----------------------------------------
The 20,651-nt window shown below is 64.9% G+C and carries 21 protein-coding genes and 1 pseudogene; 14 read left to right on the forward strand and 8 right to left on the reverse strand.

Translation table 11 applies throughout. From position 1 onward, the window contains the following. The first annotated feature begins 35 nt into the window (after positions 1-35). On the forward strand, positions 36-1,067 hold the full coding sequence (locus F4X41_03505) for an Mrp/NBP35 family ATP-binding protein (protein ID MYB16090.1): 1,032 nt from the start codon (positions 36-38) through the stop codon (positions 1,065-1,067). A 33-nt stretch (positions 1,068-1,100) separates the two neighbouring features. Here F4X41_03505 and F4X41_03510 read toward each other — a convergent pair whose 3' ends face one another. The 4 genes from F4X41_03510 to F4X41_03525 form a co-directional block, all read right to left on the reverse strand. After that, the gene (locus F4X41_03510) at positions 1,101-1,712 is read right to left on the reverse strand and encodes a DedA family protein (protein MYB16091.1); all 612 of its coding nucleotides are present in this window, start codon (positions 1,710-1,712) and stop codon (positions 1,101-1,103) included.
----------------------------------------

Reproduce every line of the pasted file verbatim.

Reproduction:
The 20,651-nt window shown below is 64.9% G+C and carries 21 protein-coding genes and 1 pseudogene; 14 read left to right on the forward strand and 8 right to left on the reverse strand.

Translation table 11 applies throughout. From position 1 onward, the window contains the following. The first annotated feature begins 35 nt into the window (after positions 1-35). On the forward strand, positions 36-1,067 hold the full coding sequence (locus F4X41_03505) for an Mrp/NBP35 family ATP-binding protein (protein ID MYB16090.1): 1,032 nt from the start codon (positions 36-38) through the stop codon (positions 1,065-1,067). A 33-nt stretch (positions 1,068-1,100) separates the two neighbouring features. Here F4X41_03505 and F4X41_03510 read toward each other — a convergent pair whose 3' ends face one another. The 4 genes from F4X41_03510 to F4X41_03525 form a co-directional block, all read right to left on the reverse strand. After that, the gene (locus F4X41_03510) at positions 1,101-1,712 is read right to left on the reverse strand and encodes a DedA family protein (protein MYB16091.1); all 612 of its coding nucleotides are present in this window, start codon (positions 1,710-1,712) and stop codon (positions 1,101-1,103) included.